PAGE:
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    Diagnosis Diagnosis Presentation Transcript

    • Cardiovascular Disease in Women Module IV: Diagnosis
    • Diagnosis of Coronary Artery Disease in Women
      • Drawbacks and Difficulties in Diagnosis
        • Presentation in Women
        • Diagnostic Testing Challenges
    • Diagnosis of Coronary Artery Disease in Women
      • Chest pain is experienced by most women with CHD, but non-chest pain presentations are more common in women than men
      • Other Presenting Symptoms
        • Upper abdominal pain, fullness, burning sensation
        • Shortness of breath
        • Nausea
        • Neck, back, jaw pain
      • Associations
        • Precipitated by exertion
        • Precipitated by emotional distress
      Source: Charney 2002, Goldberg 1998
    • Testing for Ischemic Heart Disease in Women and Factors to Consider Source: Charney 2002, Greenland 2007 Attenuation issues Regional blood flow Nuclear Cardiology Reader expertise variable Regional wall motion Echocardiography Less well-validated than other techniques Coronary calcification Coronary CT Less focal disease Coronary anatomy Angiography Issues in Women Assessment Technique
    • Drawbacks of Diagnostic Imaging in Women
      • Low exercise capacity –  likelihood of reaching adequate pressure rate product
        • Solution: Pharmacologic stress testing
      • Breast attenuation artifact – higher false positive imaging studies
        • Solution: Gated acquisition; attenuation correction for nuclear imaging
        • Solution: Echocardiography
      • Lower pretest probability of CAD – higher false positive rate
        • Solution: Integrate clinical variables, risk factors, into decision-making process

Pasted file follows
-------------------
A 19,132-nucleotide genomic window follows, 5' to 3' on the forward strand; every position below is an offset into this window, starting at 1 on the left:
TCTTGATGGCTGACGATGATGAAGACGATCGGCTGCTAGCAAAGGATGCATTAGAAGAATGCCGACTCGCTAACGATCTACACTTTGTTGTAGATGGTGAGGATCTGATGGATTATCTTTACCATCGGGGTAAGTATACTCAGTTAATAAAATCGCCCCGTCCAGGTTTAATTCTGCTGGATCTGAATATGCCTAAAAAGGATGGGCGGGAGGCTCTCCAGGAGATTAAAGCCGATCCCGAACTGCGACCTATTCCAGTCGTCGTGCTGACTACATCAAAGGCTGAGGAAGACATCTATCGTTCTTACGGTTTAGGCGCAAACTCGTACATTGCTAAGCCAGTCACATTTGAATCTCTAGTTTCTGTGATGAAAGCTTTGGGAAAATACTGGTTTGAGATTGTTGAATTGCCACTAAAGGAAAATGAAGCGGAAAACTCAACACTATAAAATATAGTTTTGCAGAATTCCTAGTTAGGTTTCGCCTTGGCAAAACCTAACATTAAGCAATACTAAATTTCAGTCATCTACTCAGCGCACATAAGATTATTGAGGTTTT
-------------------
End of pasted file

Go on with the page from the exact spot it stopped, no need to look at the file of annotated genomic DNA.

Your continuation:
Source: Duvernoy, personal communication
    • Value of the Exercise ECG in Women 68 61 77 70 0 10 20 30 40 50 60 70 80 Sensitivity Specificity Men Women Source: Kwok 1999
    • Principles of Nuclear Cardiac Stress Testing
      • Normal response: Myocardial blood flow demonstrated by injected radioisotopes is increased above the resting condition
      • Ischemia: With fixed stenoses, myocardial perfusion does not increase with stress in the territory supplied by the stenosed artery, demonstrated by inhomogeneous distribution of the radioisotope
      • Scar from myocardial infarction: Fixed inhomogeneous distribution of the radioisotope at both rest and with stress
      • Photons are emitted in all directions from the point of origin
        • Attenuation of images occurs in obese patients, and from breast tissue
      Source: Nishimura 2005
    • Diagnostic Accuracy of Thallium-201 SPECT Myocardial Perfusion Imaging in Men and Women P < 0.05 Source: Hansen 1996
    • Sensitivity and Specificity of Dipyridamole SPECT Imaging in Identifying Individual Coronary Stenoses and Multivessel Disease in Women Source: Travin 2000
    • Breast Attenuation Image Courtesy of EG DePuey MD
    • Breast Attenuation (continued) Image Courtesy of EG DePuey MD
    • Principles of Stress Echocardiography
      • Normal response:
        • Increased left ventricular contractility
        • Hyperdynamic wall motion
      • Ischemia:
        • New wall motion abnormality with stress
        • Decreased ejection fraction
        • Increase in end-systolic volume
      • Scar from myocardial infarction:
        • Fixed wall motion abnormality with rest and stress
      Source: Nishimura 2005
    • Principles of Stress Echocardiography
        • Valvular heart disease evaluation may be performed as well
        • Need good acoustic window
      Source: Nishimura 2005
    • Value of Stress Echocardiography Compared to Stress ECG in Women Source: Marwick 1995 *P < 0.004 vs. Echo **Old P < 0.005 vs. Echo * **
    • Sensitivity and Specificity of Dobutamine Stress Echocardiography for the Diagnosis of CAD in Women Source: Elhendy 1997 * Higher in women than in men P < 0.05 *
    • CHD: Differences in Presentation and Findings in Women Compared to Men
        • Lower prevalence of MI
        • More severe CHF
        • More severe angina
        • Less angiographic CAD
        • More ostial lesions
        • More microvascular dysfunction?
        • Abnormal vasomotor tone?
        • More endothelial dysfunction?
      Source: Jacobs 2003
    • Cardiac Catheterization Indications for Presumed/Known CAD: ACC/AHA Guidelines
      • To determine the presence and extent of obstructive coronary artery disease (CAD) when diagnosis … cannot be reasonably excluded by noninvasive testing